We use lake sediments to investigate questions requiring a long‑term perspective on the effects of climate change and other environmental perturbations on ecosystems. Here we propose to apply our lake sediment coring methods to study :
- ecological and climatological changes in Greenland
- historical Arctic cultures such as the Paleoeskimo, Thule and the
Norse who occupied Greenland over a thousand years ago.
We propose to develop a novel untargeted “omics”-based method to discover next-generation sediment biomarkers and to corroborate this information with more traditional targeted biomarkers, microfossils, and microbial DNA. We are planning to extend this technique to examine organic compounds deposited during the time of the Paleoeskimo, Thule and Norse to determine novel biomarkers for their presence, and to discover additional paleo-ecological biomarkers relevant to the Arctic. We also plan to use metagenomes extracted from dated sediment cores to develop novel taxonomic or functional biomarkers of human presence by targeting the human gut microbiota. Targeted analysis will include investigations into sterols/stanols, diatoms, stable isotopes (like δ15N), metals (like Hg), polycyclic aromatic hydrocarbons (as tracers of fuel burning), alkanes (tracers of plant waxes) and pigments.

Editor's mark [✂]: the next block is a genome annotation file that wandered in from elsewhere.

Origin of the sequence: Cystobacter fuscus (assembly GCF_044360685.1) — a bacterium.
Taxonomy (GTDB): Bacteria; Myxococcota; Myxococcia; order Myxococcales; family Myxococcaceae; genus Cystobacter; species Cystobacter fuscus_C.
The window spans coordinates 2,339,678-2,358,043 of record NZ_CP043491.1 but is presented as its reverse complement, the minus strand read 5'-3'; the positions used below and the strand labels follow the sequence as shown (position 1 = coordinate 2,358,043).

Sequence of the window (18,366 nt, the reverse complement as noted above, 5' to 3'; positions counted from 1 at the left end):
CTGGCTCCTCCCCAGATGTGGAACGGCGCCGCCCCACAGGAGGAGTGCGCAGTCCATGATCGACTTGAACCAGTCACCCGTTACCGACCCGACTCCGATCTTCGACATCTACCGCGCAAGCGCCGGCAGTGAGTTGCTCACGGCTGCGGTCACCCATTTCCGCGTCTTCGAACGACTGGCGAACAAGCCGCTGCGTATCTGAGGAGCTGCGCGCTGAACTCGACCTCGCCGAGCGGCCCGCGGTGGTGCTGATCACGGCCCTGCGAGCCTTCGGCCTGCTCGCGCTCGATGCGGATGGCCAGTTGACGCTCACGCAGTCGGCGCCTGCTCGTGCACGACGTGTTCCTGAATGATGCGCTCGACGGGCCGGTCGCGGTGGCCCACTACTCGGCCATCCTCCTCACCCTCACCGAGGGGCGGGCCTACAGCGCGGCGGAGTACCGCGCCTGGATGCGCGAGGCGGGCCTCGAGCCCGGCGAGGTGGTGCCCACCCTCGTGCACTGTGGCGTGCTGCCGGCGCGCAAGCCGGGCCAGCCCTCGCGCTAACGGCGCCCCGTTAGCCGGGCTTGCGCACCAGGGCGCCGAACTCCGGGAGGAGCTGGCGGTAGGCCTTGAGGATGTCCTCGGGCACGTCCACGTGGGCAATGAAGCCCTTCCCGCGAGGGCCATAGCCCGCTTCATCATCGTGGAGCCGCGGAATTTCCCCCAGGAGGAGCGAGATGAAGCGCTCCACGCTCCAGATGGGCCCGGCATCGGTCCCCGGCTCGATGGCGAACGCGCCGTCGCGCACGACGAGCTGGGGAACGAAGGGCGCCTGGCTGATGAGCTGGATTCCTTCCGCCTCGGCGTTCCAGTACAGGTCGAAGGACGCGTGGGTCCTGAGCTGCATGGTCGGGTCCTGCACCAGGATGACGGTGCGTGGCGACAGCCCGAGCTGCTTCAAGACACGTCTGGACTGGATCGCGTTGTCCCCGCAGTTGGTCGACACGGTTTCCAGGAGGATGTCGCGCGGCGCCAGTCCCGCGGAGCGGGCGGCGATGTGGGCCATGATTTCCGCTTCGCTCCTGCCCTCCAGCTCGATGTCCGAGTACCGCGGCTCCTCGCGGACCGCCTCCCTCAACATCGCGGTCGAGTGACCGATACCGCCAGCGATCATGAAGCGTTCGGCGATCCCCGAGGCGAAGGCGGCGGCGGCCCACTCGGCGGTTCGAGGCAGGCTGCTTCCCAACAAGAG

Our goal is to develop new tools to track historical climatic changes and possibly human presence in Arctic environments using dated lake sediments.